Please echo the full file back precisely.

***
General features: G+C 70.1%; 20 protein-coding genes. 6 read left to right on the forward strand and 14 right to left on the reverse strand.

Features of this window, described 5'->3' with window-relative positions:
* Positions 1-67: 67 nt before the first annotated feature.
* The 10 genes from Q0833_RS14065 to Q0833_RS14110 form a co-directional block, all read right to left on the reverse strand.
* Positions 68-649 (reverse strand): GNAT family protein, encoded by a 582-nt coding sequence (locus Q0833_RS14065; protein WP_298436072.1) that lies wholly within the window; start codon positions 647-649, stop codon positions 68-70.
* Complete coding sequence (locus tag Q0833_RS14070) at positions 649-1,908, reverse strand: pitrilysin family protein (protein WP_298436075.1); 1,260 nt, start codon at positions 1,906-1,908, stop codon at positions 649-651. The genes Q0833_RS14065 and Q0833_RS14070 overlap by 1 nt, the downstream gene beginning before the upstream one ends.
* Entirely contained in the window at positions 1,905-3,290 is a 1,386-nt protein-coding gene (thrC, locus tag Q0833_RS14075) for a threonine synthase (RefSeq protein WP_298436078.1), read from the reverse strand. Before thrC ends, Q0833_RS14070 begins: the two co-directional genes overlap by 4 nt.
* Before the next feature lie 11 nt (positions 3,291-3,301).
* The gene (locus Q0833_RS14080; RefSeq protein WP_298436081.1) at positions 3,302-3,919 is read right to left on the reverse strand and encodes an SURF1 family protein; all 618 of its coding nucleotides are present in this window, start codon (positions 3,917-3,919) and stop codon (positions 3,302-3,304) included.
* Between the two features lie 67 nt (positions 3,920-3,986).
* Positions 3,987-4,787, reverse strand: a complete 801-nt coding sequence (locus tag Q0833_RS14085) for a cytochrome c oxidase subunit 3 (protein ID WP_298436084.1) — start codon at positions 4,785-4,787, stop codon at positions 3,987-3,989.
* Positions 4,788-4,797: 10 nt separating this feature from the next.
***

General features: G+C 70.1%; 20 protein-coding genes. 6 read left to right on the forward strand and 14 right to left on the reverse strand.

Features of this window, described 5'->3' with window-relative positions:
* Positions 1-67: 67 nt before the first annotated feature.
* The 10 genes from Q0833_RS14065 to Q0833_RS14110 form a co-directional block, all read right to left on the reverse strand.
* Positions 68-649 (reverse strand): GNAT family protein, encoded by a 582-nt coding sequence (locus Q0833_RS14065; protein WP_298436072.1) that lies wholly within the window; start codon positions 647-649, stop codon positions 68-70.
* Complete coding sequence (locus tag Q0833_RS14070) at positions 649-1,908, reverse strand: pitrilysin family protein (protein WP_298436075.1); 1,260 nt, start codon at positions 1,906-1,908, stop codon at positions 649-651. The genes Q0833_RS14065 and Q0833_RS14070 overlap by 1 nt, the downstream gene beginning before the upstream one ends.
* Entirely contained in the window at positions 1,905-3,290 is a 1,386-nt protein-coding gene (thrC, locus tag Q0833_RS14075) for a threonine synthase (RefSeq protein WP_298436078.1), read from the reverse strand. Before thrC ends, Q0833_RS14070 begins: the two co-directional genes overlap by 4 nt.
* Before the next feature lie 11 nt (positions 3,291-3,301).
* The gene (locus Q0833_RS14080; RefSeq protein WP_298436081.1) at positions 3,302-3,919 is read right to left on the reverse strand and encodes an SURF1 family protein; all 618 of its coding nucleotides are present in this window, start codon (positions 3,917-3,919) and stop codon (positions 3,302-3,304) included.
* Between the two features lie 67 nt (positions 3,920-3,986).
* Positions 3,987-4,787, reverse strand: a complete 801-nt coding sequence (locus tag Q0833_RS14085) for a cytochrome c oxidase subunit 3 (protein ID WP_298436084.1) — start codon at positions 4,785-4,787, stop codon at positions 3,987-3,989.
* Positions 4,788-4,797: 10 nt separating this feature from the next.